We tried it a few of times in the 757 sim, with results ranging from "yup, we're dead" to "we probably survived, but the aircraft didn't". Nobody, to my knowledge, ever did a landing of the same quality as OO-DLL, that is standing on all three legs. My three attempts didn't go well, with two in the category "dead" and one in the category "me alive, aircraft dead". And we were "only" dealing with loss of hydraulics, not also having to deal with a wing burning away merrily.
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Max Q
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Re: Could TK 981 have been saved like UAL 232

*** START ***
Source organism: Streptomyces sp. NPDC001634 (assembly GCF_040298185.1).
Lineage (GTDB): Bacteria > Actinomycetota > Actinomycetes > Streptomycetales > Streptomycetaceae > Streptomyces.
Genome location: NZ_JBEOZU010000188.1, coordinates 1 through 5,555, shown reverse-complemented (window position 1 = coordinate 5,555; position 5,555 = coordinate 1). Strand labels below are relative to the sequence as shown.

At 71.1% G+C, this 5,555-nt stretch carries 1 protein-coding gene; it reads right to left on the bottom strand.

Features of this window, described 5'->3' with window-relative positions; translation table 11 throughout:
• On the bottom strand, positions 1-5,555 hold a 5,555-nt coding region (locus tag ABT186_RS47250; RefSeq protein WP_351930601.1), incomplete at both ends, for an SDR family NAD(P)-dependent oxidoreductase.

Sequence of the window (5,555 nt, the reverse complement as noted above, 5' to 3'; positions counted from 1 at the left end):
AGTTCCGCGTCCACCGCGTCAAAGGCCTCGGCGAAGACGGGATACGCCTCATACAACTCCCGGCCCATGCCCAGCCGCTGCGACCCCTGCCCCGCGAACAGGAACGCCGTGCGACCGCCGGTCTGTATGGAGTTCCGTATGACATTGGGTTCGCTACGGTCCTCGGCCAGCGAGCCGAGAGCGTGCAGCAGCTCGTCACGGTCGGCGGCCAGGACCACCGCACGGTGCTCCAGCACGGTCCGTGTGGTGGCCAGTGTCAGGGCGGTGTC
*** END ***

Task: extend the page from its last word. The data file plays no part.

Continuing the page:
Thu May 14, 2020 9:30 am

B777LRF wrote:
Max Q wrote:
I read that the Captain of this A300 had attended a lecture on UA 232 and the techniques used given by Al Haynes


Not so much a lecture, more a not overtly detailed account of what took place that day. I know, I was there with Eric and Mario, amongst others. Did it help? Not sure, but it certainly impressed upon us the possibility of surviving a total hyd. loss and the all important factor of CRM.

The main main message of the account was indeed the importance of CRM, not so much the nuts and bolts of controlling an aircraft using differential thrust only.

We tried it a few of times in the 757 sim, with results ranging from "yup, we're dead" to "we probably survived, but the aircraft didn't". Nobody, to my knowledge, ever did a landing of the same quality as OO-DLL, that is standing on all three legs. My three attempts didn't go well, with two in the category "dead" and one in the category "me alive, aircraft dead". And we were "only" dealing with loss of hydraulics, not also having to deal with a wing burning away merrily.